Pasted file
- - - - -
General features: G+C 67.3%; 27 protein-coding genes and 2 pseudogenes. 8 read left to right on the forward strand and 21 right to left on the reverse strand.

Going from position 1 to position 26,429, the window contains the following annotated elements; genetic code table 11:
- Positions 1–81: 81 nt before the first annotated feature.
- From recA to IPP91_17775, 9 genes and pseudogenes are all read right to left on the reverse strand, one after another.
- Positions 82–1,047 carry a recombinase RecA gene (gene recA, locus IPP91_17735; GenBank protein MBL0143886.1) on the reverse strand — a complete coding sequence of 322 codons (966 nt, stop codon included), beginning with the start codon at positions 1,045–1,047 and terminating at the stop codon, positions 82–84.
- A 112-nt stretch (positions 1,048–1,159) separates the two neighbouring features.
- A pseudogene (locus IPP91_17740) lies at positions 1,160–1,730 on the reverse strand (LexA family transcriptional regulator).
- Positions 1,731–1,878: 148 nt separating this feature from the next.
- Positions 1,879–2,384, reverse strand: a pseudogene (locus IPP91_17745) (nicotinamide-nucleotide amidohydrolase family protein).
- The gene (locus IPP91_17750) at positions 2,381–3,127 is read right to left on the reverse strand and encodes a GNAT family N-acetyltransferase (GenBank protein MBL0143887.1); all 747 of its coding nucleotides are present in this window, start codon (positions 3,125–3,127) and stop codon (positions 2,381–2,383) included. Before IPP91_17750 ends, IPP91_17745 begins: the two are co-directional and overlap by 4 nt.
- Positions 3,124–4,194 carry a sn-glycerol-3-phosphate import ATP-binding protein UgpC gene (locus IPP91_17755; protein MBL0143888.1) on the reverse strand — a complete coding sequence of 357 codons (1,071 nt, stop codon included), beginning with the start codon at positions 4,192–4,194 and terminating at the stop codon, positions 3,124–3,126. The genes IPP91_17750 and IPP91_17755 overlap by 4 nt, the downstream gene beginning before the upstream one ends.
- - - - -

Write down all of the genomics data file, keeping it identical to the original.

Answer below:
General features: G+C 67.3%; 27 protein-coding genes and 2 pseudogenes. 8 read left to right on the forward strand and 21 right to left on the reverse strand.

Going from position 1 to position 26,429, the window contains the following annotated elements; genetic code table 11:
- Positions 1–81: 81 nt before the first annotated feature.
- From recA to IPP91_17775, 9 genes and pseudogenes are all read right to left on the reverse strand, one after another.
- Positions 82–1,047 carry a recombinase RecA gene (gene recA, locus IPP91_17735; GenBank protein MBL0143886.1) on the reverse strand — a complete coding sequence of 322 codons (966 nt, stop codon included), beginning with the start codon at positions 1,045–1,047 and terminating at the stop codon, positions 82–84.
- A 112-nt stretch (positions 1,048–1,159) separates the two neighbouring features.
- A pseudogene (locus IPP91_17740) lies at positions 1,160–1,730 on the reverse strand (LexA family transcriptional regulator).
- Positions 1,731–1,878: 148 nt separating this feature from the next.
- Positions 1,879–2,384, reverse strand: a pseudogene (locus IPP91_17745) (nicotinamide-nucleotide amidohydrolase family protein).
- The gene (locus IPP91_17750) at positions 2,381–3,127 is read right to left on the reverse strand and encodes a GNAT family N-acetyltransferase (GenBank protein MBL0143887.1); all 747 of its coding nucleotides are present in this window, start codon (positions 3,125–3,127) and stop codon (positions 2,381–2,383) included. Before IPP91_17750 ends, IPP91_17745 begins: the two are co-directional and overlap by 4 nt.
- Positions 3,124–4,194 carry a sn-glycerol-3-phosphate import ATP-binding protein UgpC gene (locus IPP91_17755; protein MBL0143888.1) on the reverse strand — a complete coding sequence of 357 codons (1,071 nt, stop codon included), beginning with the start codon at positions 4,192–4,194 and terminating at the stop codon, positions 3,124–3,126. The genes IPP91_17750 and IPP91_17755 overlap by 4 nt, the downstream gene beginning before the upstream one ends.